The Weekend Leader – Kashmiri music: an instrument of integration

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PHOTO: IANS

The music is deeply rooted in the living paradise of Kashmir. It signifies its cultural glories and not just as a means of entertainment and recreation, but as a central part of the heritage. His divine music is like food for the soul – born in congregations of saints and Sufis who would overtake the physical world in the metaphysical through music.

It’s a gift of nature – heard through the winds in the trees, the calm of the countryside, the willow orchards and the nuances of Chinar through the seasons. Trees in Kashmir have given artists a natural sense of rhythm; it is said that with the changing atmosphere and moods of the valley, the wind carries emotions as it passes through a variety of trees, paving the way for music only real artists can hear.

Kashmir also has a history of traditional musical instruments like Tumbaknar, Sarang, Rabab, Noet, Nai, Santoor, Sitar, Saz-e-Kashmir, etc. with unique sound, importance and reason. They were given a central place in Bollywood films like “Fitoor”, “Haider” and “Raazi”.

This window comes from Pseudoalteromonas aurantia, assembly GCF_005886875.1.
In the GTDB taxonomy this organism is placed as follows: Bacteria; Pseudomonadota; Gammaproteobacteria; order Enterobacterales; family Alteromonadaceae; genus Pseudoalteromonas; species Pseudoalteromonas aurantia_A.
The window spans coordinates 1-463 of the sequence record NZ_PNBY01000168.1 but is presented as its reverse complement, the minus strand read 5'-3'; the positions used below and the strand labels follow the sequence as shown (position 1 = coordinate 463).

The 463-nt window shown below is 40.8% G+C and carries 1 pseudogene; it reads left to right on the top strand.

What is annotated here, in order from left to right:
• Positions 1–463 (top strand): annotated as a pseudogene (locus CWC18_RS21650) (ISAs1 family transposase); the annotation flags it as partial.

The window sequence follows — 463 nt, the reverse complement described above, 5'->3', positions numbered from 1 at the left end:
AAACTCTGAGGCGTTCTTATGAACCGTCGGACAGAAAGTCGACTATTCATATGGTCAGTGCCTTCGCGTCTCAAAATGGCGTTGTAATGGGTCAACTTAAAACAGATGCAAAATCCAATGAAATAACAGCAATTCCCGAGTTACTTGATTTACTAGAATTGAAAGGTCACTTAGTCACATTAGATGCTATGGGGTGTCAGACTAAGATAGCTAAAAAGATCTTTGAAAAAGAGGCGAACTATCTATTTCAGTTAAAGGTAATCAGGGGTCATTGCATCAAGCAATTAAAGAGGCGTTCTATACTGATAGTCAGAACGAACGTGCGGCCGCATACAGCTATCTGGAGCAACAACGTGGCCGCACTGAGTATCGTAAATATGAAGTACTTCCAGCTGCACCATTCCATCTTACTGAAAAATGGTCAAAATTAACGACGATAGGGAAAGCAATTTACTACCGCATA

Lately, many music studios have sprung up in Kashmir. Kashmiri music is gaining popularity among the general public as artists from all over India are interested in Kashmiri folk music and language. Again, just like at the start of the Bollywood era, artists are choosing Kashmir as their video shooting destination. Perhaps this is the new beginning, the renewal of Kashmiri music and culture that we have been waiting for.

AR Music Studios, a Mumbai-based music label, aims to rekindle the timeless appeal of music by blending traditional melody with modern demands. The founder, known by a popular Kashmiri song “Harmukh Bartal”, Jaan Nissar Lone of Baramulla in North Kashmir created waves in Bollywood for his strong point, Sufi tradition meets modern acoustics. Their Sufi hit soundtrack “Allah Teri Kya Shaan Hai” was even voted Best Sufi Song of the Year by the Mirchi Music Awards! He has established himself as a Bollywood music director, producer and singer, having recently composed music and performed for the hit OTT series ‘The Family Man’ Season-1.